For the first time in almost 140 years, someone named Higley will spend the night in the original log cabin where the words to the song “Home on the Range” were written. Originally built in 1872, by Kansas homesteader, Dr. Brewster M. Higley VI, the cabin has survived all of these years. Now, brothers Mike and Greg Higley who are originally from Shawnee, OK, will be spending two nights in the cabin, October 21-23, hoping to raise awareness about their famous relative and the legacy he created with a poem named “My Western Home” to describe the beauty of the site he had chosen for his Kansas Homestead in 1871. He penned this now-famous work on the bank of the West Beaver Creek in Smith County, Kansas, where along with the help of a few friends, he also constructed a cabin on July 4, 1872.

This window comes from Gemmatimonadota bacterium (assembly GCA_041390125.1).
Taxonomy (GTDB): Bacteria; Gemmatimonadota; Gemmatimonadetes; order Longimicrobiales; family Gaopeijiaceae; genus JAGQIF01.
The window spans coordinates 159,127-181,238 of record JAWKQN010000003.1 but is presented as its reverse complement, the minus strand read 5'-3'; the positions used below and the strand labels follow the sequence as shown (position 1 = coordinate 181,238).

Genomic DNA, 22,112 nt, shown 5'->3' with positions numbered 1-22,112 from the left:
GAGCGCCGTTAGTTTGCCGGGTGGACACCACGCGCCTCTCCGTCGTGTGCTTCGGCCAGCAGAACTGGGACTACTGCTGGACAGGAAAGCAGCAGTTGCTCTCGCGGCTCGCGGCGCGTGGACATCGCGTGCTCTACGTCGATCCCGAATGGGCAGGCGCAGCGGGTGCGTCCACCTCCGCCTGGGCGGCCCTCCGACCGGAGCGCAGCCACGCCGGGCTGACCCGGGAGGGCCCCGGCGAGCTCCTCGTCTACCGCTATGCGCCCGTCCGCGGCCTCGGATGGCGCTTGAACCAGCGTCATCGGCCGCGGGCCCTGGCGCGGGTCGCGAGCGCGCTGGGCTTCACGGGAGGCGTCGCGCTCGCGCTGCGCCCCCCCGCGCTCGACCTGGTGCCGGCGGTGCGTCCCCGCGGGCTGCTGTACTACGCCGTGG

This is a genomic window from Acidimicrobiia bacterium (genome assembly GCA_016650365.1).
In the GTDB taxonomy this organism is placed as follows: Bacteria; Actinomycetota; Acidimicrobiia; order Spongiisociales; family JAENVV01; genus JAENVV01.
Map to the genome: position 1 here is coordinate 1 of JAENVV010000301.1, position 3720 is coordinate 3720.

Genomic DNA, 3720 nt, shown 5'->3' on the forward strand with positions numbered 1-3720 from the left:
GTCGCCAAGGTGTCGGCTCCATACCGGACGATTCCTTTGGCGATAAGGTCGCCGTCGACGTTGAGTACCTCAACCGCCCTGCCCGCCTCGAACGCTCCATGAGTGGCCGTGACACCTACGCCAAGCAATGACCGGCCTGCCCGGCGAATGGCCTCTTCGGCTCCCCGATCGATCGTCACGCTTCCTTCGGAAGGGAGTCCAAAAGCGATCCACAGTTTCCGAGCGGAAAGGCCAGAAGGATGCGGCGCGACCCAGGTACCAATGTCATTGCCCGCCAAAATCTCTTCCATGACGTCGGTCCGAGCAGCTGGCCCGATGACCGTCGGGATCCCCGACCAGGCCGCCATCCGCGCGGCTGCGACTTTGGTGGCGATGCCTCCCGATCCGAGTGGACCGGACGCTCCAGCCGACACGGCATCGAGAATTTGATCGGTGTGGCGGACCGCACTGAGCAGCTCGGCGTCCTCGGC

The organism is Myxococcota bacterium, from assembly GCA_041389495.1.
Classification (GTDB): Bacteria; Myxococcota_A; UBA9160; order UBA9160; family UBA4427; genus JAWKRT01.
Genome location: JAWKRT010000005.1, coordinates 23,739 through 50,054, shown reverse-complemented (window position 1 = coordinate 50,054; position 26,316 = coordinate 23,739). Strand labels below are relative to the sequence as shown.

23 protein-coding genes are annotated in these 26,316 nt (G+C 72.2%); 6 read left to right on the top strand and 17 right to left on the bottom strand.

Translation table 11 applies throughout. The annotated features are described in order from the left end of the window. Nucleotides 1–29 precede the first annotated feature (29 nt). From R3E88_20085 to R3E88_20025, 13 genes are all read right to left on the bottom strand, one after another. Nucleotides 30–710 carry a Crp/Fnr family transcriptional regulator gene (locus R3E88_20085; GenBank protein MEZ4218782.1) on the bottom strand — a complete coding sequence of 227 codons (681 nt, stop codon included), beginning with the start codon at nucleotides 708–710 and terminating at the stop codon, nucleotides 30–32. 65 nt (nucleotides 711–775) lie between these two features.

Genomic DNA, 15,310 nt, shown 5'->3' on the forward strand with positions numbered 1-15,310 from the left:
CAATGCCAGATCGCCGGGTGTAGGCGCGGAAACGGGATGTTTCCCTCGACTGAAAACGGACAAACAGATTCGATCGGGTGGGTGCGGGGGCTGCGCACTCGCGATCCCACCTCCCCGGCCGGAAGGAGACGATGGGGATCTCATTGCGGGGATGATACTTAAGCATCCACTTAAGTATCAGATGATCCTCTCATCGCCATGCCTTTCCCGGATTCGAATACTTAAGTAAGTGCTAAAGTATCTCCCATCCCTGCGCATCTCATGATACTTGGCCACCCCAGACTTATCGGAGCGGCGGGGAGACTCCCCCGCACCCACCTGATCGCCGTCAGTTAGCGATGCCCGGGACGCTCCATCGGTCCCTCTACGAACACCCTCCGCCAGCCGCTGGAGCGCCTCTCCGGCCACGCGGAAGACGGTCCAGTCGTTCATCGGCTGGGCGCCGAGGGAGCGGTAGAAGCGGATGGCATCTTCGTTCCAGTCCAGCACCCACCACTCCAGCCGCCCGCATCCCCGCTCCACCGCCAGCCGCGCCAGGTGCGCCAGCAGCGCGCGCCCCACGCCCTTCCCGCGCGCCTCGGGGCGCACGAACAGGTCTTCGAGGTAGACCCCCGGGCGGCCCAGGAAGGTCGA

Dr. Higley presented the poem to his friend Dan Kelly who set it to music and then gave it to John Harlan, the leader of a family band that included Kelly. The song “Home on the Range” was born. It became a staple along the cattle trails and is considered by many to be the most sung cowboy song in the world. The State of Kansas adopted it as their State Song in 1947.

The Home on the Range Cabin, which was historically restored three years ago, is listed on the National Register of Historic Places.

 Dr. Higley died in 1911 and is buried in Shawnee's Fairview cemetery.